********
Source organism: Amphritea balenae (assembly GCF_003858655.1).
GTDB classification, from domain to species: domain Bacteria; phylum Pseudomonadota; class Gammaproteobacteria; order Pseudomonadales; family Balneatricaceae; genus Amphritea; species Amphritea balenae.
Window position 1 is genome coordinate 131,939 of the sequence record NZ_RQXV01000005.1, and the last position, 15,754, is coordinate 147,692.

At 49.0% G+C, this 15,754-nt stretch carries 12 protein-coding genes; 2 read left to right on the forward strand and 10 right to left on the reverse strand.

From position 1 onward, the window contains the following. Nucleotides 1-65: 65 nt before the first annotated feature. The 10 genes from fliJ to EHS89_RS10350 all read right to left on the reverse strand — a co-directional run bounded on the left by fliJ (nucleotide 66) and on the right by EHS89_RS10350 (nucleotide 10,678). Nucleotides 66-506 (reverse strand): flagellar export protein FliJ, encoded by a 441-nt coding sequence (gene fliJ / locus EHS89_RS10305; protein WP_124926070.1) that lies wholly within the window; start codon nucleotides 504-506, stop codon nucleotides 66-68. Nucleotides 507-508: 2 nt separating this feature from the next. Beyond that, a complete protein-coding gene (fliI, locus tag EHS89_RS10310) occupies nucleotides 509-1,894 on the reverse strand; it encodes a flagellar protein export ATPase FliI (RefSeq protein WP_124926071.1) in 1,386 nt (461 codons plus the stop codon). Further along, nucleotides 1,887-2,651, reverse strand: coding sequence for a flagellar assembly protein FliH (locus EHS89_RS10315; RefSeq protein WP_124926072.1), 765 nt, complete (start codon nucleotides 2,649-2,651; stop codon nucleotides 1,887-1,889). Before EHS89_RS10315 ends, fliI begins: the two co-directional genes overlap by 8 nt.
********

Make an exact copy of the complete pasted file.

Source organism: Amphritea balenae (assembly GCF_003858655.1).
GTDB classification, from domain to species: domain Bacteria; phylum Pseudomonadota; class Gammaproteobacteria; order Pseudomonadales; family Balneatricaceae; genus Amphritea; species Amphritea balenae.
Window position 1 is genome coordinate 131,939 of the sequence record NZ_RQXV01000005.1, and the last position, 15,754, is coordinate 147,692.

At 49.0% G+C, this 15,754-nt stretch carries 12 protein-coding genes; 2 read left to right on the forward strand and 10 right to left on the reverse strand.

From position 1 onward, the window contains the following. Nucleotides 1-65: 65 nt before the first annotated feature. The 10 genes from fliJ to EHS89_RS10350 all read right to left on the reverse strand — a co-directional run bounded on the left by fliJ (nucleotide 66) and on the right by EHS89_RS10350 (nucleotide 10,678). Nucleotides 66-506 (reverse strand): flagellar export protein FliJ, encoded by a 441-nt coding sequence (gene fliJ / locus EHS89_RS10305; protein WP_124926070.1) that lies wholly within the window; start codon nucleotides 504-506, stop codon nucleotides 66-68. Nucleotides 507-508: 2 nt separating this feature from the next. Beyond that, a complete protein-coding gene (fliI, locus tag EHS89_RS10310) occupies nucleotides 509-1,894 on the reverse strand; it encodes a flagellar protein export ATPase FliI (RefSeq protein WP_124926071.1) in 1,386 nt (461 codons plus the stop codon). Further along, nucleotides 1,887-2,651, reverse strand: coding sequence for a flagellar assembly protein FliH (locus EHS89_RS10315; RefSeq protein WP_124926072.1), 765 nt, complete (start codon nucleotides 2,649-2,651; stop codon nucleotides 1,887-1,889). Before EHS89_RS10315 ends, fliI begins: the two co-directional genes overlap by 8 nt.